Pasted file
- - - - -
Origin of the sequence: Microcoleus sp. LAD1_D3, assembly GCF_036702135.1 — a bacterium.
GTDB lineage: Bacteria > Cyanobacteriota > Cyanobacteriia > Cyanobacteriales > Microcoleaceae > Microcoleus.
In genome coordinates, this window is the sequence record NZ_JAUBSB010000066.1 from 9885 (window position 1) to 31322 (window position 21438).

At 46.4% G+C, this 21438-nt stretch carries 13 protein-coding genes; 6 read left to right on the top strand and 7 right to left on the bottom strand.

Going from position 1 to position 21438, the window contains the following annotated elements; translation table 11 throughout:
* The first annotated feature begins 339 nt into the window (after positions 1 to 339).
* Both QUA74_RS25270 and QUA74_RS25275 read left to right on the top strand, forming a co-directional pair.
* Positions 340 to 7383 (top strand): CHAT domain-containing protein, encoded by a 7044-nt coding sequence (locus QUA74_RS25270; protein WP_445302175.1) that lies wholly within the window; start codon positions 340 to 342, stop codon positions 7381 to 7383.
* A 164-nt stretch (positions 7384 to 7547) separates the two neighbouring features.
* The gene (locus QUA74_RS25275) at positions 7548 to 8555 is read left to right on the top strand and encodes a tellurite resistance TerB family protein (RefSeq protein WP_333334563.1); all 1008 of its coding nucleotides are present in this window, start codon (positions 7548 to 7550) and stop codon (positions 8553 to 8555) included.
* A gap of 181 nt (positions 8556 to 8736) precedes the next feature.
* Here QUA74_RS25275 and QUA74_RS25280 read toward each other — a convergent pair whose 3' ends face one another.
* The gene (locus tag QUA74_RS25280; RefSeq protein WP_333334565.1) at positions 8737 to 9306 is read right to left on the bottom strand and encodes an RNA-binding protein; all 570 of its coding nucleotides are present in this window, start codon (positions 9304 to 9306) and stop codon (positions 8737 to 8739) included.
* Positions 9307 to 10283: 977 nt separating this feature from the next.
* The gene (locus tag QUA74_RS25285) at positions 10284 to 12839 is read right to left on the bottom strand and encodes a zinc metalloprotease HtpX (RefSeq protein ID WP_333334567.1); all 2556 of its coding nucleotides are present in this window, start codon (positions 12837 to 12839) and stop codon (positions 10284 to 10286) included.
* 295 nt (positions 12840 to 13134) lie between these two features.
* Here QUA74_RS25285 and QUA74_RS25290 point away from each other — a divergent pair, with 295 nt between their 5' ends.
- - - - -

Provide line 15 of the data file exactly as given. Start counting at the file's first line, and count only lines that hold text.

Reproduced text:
* The gene (locus tag QUA74_RS25285) at positions 10284 to 12839 is read right to left on the bottom strand and encodes a zinc metalloprotease HtpX (RefSeq protein ID WP_333334567.1); all 2556 of its coding nucleotides are present in this window, start codon (positions 12837 to 12839) and stop codon (positions 10284 to 10286) included.